Gov’t Undertaking $4.92-Billion Upgrade of Airport Communications and Navigations Systems

Photo: Donald De La Haye Chairman of the Jamaica Civil Aviation Authority (JCAA), Phillip Henriques (2nd left), cuts the ribbon to officially open the new Air Traffic Control Tower at the Norman Manley International Airport on November 17. Others (from left) are Director General of the JCAA, Nari Williams-Singh; Deputy Chairman of the JCAA, Robert Evans; and Chairman of the Aeronautical Telecommunication Limited, Marc Ramsay.

Story Highlights

  • The Government is taking steps to upgrade and enhance the communications, navigation and surveillance (CNS) Systems, which are responsible for the delivery of safe and efficient air traffic management in and around the country.
  • Transport and Mining Minister, Hon. Mike Henry, noted that the Jamaica Civil Aviation Authority (JCAA) is undertaking the $4.92-billion upgrading project, which is expected to be completed by October next year.
  • Mr. Henry noted that the new facility will, among other things, make Jamaica’s delivery of air-navigation services more reliable; boost the island’s thrust to establish an aviation hub, and enable a cadre of skilled and highly trained air traffic controllers.

The Government is taking steps to upgrade and enhance the communications, navigation and surveillance (CNS) Systems, which are responsible for the delivery of safe and efficient air traffic management in and around the country.

Transport and Mining Minister, Hon. Mike Henry, noted that the Jamaica Civil Aviation Authority (JCAA) is undertaking the $4.92-billion upgrading project, which is expected to be completed by October next year.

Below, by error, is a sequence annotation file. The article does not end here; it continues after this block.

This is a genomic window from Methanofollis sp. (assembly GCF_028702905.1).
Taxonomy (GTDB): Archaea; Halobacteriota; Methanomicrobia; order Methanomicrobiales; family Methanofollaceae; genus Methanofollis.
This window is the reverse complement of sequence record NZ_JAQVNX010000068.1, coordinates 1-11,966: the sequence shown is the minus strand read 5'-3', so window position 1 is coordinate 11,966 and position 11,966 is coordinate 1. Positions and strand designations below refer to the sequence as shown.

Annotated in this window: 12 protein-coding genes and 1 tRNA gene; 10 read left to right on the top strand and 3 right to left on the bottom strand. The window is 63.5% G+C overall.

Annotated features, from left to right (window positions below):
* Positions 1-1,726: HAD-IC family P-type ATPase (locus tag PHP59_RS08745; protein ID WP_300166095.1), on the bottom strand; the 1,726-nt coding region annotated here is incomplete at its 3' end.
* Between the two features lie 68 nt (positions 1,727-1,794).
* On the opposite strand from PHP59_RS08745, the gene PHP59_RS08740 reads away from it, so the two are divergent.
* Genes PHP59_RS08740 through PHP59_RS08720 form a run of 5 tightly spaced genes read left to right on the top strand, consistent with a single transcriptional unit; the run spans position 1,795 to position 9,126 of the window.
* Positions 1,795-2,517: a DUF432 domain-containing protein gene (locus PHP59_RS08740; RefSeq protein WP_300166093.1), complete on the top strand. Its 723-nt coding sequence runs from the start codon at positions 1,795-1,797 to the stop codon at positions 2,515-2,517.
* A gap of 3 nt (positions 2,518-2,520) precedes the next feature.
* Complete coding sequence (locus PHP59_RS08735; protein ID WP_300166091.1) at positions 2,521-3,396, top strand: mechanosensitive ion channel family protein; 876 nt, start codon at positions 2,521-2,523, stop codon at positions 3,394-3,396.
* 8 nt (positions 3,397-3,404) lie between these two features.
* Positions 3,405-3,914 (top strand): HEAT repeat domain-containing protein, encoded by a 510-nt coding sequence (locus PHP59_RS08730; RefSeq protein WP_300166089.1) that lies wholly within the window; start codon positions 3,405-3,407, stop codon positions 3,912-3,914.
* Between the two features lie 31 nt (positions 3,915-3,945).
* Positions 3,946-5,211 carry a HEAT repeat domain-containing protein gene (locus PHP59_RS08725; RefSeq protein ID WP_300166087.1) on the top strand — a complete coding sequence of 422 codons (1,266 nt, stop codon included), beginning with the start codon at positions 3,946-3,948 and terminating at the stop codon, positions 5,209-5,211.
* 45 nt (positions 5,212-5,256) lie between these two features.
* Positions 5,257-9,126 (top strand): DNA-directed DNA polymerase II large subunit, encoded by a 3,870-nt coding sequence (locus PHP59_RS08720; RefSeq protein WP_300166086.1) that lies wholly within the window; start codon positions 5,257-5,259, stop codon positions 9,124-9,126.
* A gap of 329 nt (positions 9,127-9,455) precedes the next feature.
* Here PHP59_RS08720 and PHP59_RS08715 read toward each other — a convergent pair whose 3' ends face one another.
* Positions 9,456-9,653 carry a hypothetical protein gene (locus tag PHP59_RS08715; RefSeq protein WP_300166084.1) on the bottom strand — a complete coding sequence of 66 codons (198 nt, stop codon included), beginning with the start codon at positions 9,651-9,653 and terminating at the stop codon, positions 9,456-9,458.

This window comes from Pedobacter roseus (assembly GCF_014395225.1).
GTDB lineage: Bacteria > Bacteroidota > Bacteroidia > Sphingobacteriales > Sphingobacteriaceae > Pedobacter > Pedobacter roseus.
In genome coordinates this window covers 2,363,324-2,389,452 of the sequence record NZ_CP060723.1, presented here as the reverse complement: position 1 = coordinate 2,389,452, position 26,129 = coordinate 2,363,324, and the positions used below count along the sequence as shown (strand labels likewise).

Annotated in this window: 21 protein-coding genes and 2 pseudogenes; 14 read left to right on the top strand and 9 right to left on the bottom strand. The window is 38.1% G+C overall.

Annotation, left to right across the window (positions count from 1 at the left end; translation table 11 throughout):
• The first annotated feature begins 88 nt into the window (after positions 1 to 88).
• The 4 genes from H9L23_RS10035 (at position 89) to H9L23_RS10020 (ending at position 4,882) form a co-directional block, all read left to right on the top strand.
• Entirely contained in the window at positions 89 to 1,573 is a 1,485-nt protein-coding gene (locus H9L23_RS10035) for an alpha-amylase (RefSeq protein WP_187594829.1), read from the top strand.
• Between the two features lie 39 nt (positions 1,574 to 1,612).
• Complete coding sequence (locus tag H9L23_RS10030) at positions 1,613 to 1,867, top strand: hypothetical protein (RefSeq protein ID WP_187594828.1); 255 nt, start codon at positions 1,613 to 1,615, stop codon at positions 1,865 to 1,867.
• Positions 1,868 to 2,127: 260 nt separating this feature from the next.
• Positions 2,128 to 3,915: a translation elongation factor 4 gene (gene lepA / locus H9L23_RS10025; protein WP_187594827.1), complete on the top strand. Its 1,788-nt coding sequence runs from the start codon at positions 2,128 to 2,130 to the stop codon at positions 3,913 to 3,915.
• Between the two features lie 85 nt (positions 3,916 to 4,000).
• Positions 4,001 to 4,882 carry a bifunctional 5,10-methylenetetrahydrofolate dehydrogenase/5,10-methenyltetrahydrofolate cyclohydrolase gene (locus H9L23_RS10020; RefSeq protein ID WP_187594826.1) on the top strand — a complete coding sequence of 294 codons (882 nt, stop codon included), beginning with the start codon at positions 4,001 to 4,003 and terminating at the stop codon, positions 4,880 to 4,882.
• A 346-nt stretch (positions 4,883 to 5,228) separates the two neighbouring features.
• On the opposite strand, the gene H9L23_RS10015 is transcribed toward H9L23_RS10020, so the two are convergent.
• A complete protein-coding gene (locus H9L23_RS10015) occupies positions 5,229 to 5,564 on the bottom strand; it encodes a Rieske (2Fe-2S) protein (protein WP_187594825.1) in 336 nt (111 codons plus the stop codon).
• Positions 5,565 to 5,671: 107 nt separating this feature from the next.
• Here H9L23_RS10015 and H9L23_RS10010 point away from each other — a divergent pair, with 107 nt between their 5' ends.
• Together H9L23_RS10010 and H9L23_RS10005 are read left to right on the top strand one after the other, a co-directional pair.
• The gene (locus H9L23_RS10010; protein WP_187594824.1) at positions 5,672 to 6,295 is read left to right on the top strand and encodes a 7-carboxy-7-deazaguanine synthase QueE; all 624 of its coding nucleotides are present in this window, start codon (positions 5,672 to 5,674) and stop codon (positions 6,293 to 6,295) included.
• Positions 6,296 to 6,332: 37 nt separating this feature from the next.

The work will include the manufacturing and installation of a new state-of-the-art air traffic management system, new L-Band primary and Mode-S radar technology as well as the installation of a voice communication and control system.

Mr. Henry’s remarks were delivered by Chairman of the JCAA, Phillip Henriques, at the opening of a new Air Traffic Tower (ATT) at the Norman Manley International Airport (NMIA) in Kingston on November 17.

He informed that the JCAA has already undertaken several measures to improve air-navigation services, citing the installation of a new instrument landing system (ILS) at Sangster International Airport in Montego Bay.

“The ILS is an aid in precision runway approach to enhance the quality of Jamaica’s air-navigation services by providing pilots with vertical and horizontal guidance during the landing approach,” he informed.

He noted that the system will be commissioned sometime next month, following the successful pre-commissioning quality assurance inspection.

Other improvements include the installation of a new state-of-the-art Air Traffic Control (ATC) room console at the Kingston ATC Centre on November 8; and at the JCAA’s Civil Aviation Authority Training Institute (CAATI).

Mr. Henry said the consoles, with their unique design, touchscreen and flat-panel technology, will allow for maximum air traffic controller effectiveness, while creating flexible and functional solutions to support the controller’s monitoring and performance requirements.

Meanwhile, Mr. Henry said the new 131-ft. ATC tower, built at a cost of CDN$20 million, forms part of a comprehensive modernisation programme by the JCAA.

He said it is also in keeping with the commitment of the Government to enhance safety, efficiency, reliability and the global impact of Jamaica’s transportation sector and its air-navigation infrastructure.

Mr. Henry noted that the new facility will, among other things, make Jamaica’s delivery of air-navigation services more reliable; boost the island’s thrust to establish an aviation hub, and enable a cadre of skilled and highly trained air traffic controllers.

A new ATT will be opened at the Sangster Airport in short order.

Chief Air Traffic Controller at the NMIA, Mark Phillips, told JIS NEWS that the new tower, which spans approximately 8,000 sq. ft. of land, will aid the JCAA in its commitment to the safe, orderly and expeditious flow of air traffic within the island’s airspace.

“It will improve the reliability of our services. The tower is also the first step that the Authority has taken in correcting deficiencies in equipment. We have brand-new equipment to aid in our services,” he said.

Mr. Phillips said the tower’s opening was opportune because air traffic is set to increase yearly by five per cent.

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